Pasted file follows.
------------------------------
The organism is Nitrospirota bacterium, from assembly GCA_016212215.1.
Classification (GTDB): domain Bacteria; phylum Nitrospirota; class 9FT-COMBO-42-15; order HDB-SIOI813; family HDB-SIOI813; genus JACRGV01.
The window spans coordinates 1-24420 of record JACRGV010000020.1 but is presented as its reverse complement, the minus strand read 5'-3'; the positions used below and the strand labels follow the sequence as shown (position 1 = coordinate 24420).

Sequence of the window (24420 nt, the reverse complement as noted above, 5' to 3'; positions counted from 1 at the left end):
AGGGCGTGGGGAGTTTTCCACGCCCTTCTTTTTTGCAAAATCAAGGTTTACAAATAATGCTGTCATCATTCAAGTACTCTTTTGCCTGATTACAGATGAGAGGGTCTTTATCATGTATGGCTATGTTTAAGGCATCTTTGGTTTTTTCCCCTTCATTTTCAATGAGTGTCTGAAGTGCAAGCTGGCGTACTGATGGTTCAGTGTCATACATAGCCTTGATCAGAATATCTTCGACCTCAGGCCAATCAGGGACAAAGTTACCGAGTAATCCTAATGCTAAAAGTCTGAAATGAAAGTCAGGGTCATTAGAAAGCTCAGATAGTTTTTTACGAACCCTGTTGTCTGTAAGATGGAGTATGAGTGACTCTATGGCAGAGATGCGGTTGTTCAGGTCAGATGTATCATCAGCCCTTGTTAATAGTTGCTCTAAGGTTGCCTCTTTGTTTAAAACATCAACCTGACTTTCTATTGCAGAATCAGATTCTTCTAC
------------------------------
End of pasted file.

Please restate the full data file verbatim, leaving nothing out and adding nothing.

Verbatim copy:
The organism is Nitrospirota bacterium, from assembly GCA_016212215.1.
Classification (GTDB): domain Bacteria; phylum Nitrospirota; class 9FT-COMBO-42-15; order HDB-SIOI813; family HDB-SIOI813; genus JACRGV01.
The window spans coordinates 1-24420 of record JACRGV010000020.1 but is presented as its reverse complement, the minus strand read 5'-3'; the positions used below and the strand labels follow the sequence as shown (position 1 = coordinate 24420).

Sequence of the window (24420 nt, the reverse complement as noted above, 5' to 3'; positions counted from 1 at the left end):
AGGGCGTGGGGAGTTTTCCACGCCCTTCTTTTTTGCAAAATCAAGGTTTACAAATAATGCTGTCATCATTCAAGTACTCTTTTGCCTGATTACAGATGAGAGGGTCTTTATCATGTATGGCTATGTTTAAGGCATCTTTGGTTTTTTCCCCTTCATTTTCAATGAGTGTCTGAAGTGCAAGCTGGCGTACTGATGGTTCAGTGTCATACATAGCCTTGATCAGAATATCTTCGACCTCAGGCCAATCAGGGACAAAGTTACCGAGTAATCCTAATGCTAAAAGTCTGAAATGAAAGTCAGGGTCATTAGAAAGCTCAGATAGTTTTTTACGAACCCTGTTGTCTGTAAGATGGAGTATGAGTGACTCTATGGCAGAGATGCGGTTGTTCAGGTCAGATGTATCATCAGCCCTTGTTAATAGTTGCTCTAAGGTTGCCTCTTTGTTTAAAACATCAACCTGACTTTCTATTGCAGAATCAGATTCTTCTAC